Increasingly, investors are taking a second look at the dot coms to evaluate their value as an investment. Based on their business plans and financial health, can they ever expect a positive cash flow?

The Alfred E. Neuman quote, “Who me?” just isn’t cutting it anymore when companies are being asked when they will turn a profit. Even the venture capitalists have put away their Santa suits.

At some Internet start-ups, the pink slips have been flying as companies reduce their greatest capital expenditures—which means cutting salaries. Consider a couple of the recent dot-com casualties:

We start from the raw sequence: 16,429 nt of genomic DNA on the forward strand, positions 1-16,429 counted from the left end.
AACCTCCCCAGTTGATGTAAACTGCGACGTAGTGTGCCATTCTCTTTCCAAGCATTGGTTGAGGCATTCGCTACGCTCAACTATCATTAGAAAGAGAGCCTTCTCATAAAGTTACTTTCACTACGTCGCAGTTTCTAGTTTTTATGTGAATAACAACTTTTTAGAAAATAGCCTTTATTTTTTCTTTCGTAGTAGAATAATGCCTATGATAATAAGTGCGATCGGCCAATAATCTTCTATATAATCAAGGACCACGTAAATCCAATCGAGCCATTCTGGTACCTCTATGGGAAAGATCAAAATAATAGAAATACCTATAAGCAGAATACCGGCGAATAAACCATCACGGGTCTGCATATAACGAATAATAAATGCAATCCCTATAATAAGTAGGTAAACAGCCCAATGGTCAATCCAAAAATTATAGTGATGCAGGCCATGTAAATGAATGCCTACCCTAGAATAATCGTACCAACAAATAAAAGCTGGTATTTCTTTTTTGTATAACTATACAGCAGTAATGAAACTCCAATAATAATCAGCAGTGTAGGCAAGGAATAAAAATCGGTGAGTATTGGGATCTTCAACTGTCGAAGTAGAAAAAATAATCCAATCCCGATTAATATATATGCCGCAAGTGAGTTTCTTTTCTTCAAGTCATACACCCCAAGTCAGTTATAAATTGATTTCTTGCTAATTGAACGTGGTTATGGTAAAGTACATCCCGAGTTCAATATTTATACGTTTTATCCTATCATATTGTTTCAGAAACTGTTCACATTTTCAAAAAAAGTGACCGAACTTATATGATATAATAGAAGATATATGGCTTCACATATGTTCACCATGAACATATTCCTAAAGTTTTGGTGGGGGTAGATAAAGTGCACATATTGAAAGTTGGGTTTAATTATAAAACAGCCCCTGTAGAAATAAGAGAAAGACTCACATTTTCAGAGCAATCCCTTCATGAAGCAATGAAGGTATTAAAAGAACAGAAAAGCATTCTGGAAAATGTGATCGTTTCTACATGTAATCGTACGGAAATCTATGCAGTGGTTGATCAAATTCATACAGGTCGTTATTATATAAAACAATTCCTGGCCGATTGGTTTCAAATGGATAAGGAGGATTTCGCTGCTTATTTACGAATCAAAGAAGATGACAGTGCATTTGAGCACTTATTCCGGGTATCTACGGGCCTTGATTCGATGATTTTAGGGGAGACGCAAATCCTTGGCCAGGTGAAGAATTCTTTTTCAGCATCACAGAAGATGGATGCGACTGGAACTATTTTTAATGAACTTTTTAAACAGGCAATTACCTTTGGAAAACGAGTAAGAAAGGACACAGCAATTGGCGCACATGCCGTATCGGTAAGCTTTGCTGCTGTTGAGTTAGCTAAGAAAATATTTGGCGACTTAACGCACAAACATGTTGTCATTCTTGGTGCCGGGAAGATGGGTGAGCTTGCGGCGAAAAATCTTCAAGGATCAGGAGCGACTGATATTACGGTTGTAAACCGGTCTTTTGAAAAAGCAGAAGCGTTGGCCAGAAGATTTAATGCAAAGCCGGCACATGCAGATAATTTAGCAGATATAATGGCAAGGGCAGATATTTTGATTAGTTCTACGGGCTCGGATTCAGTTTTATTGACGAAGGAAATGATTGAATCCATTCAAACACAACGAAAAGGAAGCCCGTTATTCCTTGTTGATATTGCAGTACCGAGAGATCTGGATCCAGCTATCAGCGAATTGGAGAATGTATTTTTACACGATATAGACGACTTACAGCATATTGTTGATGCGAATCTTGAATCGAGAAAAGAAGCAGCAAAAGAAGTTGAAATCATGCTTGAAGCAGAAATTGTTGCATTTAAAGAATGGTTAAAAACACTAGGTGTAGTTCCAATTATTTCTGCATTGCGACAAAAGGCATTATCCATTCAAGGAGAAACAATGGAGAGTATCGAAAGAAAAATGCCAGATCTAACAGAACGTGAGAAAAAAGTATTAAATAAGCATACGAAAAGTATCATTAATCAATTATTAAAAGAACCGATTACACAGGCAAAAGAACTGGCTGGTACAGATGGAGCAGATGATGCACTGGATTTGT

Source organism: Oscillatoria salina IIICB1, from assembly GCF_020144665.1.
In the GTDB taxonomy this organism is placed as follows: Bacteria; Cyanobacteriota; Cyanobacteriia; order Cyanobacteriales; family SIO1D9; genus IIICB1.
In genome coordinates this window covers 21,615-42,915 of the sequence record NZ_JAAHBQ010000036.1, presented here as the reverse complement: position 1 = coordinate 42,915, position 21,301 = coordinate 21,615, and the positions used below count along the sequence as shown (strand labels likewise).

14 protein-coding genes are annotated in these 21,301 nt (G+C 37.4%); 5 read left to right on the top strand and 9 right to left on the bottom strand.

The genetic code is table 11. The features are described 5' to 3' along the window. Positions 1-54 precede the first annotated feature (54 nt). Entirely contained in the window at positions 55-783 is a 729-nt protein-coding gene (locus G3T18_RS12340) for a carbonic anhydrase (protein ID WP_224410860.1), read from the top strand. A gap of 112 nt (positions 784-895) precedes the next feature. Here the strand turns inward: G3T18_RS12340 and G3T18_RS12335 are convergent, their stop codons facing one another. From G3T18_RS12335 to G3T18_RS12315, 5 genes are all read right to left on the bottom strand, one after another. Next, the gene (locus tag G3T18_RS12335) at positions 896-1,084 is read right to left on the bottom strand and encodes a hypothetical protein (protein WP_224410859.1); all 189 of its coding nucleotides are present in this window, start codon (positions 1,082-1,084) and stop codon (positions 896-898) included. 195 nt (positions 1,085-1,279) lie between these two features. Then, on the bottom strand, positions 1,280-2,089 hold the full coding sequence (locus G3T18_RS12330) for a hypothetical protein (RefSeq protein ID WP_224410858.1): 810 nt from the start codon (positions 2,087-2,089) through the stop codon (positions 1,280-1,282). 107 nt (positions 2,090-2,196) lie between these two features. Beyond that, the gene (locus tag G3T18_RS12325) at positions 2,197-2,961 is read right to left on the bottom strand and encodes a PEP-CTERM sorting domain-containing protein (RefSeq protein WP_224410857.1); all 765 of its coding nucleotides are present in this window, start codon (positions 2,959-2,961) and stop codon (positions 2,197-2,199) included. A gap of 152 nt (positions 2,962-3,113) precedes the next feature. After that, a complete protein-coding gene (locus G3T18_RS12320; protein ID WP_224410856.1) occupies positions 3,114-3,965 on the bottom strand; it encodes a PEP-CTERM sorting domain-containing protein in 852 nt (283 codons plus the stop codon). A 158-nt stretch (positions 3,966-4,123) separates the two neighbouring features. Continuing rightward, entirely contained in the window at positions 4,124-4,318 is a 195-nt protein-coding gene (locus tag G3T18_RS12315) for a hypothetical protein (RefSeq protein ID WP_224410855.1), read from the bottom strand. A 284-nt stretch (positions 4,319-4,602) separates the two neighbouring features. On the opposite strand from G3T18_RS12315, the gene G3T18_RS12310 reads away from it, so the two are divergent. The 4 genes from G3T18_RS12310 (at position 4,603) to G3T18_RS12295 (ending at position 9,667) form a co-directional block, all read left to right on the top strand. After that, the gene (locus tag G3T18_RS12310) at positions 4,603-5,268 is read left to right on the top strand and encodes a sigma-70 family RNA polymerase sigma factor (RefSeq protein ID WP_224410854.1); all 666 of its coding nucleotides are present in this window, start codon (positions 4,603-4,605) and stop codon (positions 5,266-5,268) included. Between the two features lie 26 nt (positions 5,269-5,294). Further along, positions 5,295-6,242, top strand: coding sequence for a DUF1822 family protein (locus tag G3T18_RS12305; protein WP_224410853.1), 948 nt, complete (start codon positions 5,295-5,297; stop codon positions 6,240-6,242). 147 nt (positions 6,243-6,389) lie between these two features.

• Early in June, fired all of its 140 employees after it couldn’t come up with a third round of VC funding.
  • dropped 13 employees at about the same time and shut its Seattle office as it tried to cut its operating expenses.

This is what happens when the NASDAQ goes from bull to bear. Initial public offerings get postponed and money suddenly dries up.

Pink slips aren’t reserved for people at the little companies either. At the end of May, Sony let go 50 employees at its Sony Online Entertainment offices in Los Angeles after promising to do the same to 60 employees in New York.

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